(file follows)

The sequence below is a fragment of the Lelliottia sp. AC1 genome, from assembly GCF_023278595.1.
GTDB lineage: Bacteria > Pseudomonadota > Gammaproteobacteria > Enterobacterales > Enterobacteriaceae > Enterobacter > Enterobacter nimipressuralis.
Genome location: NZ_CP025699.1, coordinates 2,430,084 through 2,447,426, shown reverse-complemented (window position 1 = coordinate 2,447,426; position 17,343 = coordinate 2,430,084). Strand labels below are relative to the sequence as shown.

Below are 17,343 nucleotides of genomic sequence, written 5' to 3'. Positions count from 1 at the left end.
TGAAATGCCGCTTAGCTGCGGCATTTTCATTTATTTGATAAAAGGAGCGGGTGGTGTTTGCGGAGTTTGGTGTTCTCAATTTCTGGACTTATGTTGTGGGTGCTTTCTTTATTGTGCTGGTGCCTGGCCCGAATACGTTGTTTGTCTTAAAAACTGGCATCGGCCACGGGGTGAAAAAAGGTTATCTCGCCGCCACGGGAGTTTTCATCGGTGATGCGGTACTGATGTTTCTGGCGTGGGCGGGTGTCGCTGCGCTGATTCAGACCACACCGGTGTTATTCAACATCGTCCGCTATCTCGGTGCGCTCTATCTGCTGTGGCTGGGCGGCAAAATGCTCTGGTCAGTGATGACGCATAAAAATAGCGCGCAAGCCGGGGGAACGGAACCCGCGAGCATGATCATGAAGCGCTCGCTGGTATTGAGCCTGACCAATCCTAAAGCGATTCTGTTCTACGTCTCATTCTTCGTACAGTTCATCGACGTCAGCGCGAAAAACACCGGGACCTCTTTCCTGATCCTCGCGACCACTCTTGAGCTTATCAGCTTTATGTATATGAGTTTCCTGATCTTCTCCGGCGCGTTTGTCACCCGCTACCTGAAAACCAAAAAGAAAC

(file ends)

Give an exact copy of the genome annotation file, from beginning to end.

The sequence below is a fragment of the Lelliottia sp. AC1 genome, from assembly GCF_023278595.1.
GTDB lineage: Bacteria > Pseudomonadota > Gammaproteobacteria > Enterobacterales > Enterobacteriaceae > Enterobacter > Enterobacter nimipressuralis.
Genome location: NZ_CP025699.1, coordinates 2,430,084 through 2,447,426, shown reverse-complemented (window position 1 = coordinate 2,447,426; position 17,343 = coordinate 2,430,084). Strand labels below are relative to the sequence as shown.

Below are 17,343 nucleotides of genomic sequence, written 5' to 3'. Positions count from 1 at the left end.
TGAAATGCCGCTTAGCTGCGGCATTTTCATTTATTTGATAAAAGGAGCGGGTGGTGTTTGCGGAGTTTGGTGTTCTCAATTTCTGGACTTATGTTGTGGGTGCTTTCTTTATTGTGCTGGTGCCTGGCCCGAATACGTTGTTTGTCTTAAAAACTGGCATCGGCCACGGGGTGAAAAAAGGTTATCTCGCCGCCACGGGAGTTTTCATCGGTGATGCGGTACTGATGTTTCTGGCGTGGGCGGGTGTCGCTGCGCTGATTCAGACCACACCGGTGTTATTCAACATCGTCCGCTATCTCGGTGCGCTCTATCTGCTGTGGCTGGGCGGCAAAATGCTCTGGTCAGTGATGACGCATAAAAATAGCGCGCAAGCCGGGGGAACGGAACCCGCGAGCATGATCATGAAGCGCTCGCTGGTATTGAGCCTGACCAATCCTAAAGCGATTCTGTTCTACGTCTCATTCTTCGTACAGTTCATCGACGTCAGCGCGAAAAACACCGGGACCTCTTTCCTGATCCTCGCGACCACTCTTGAGCTTATCAGCTTTATGTATATGAGTTTCCTGATCTTCTCCGGCGCGTTTGTCACCCGCTACCTGAAAACCAAAAAGAAAC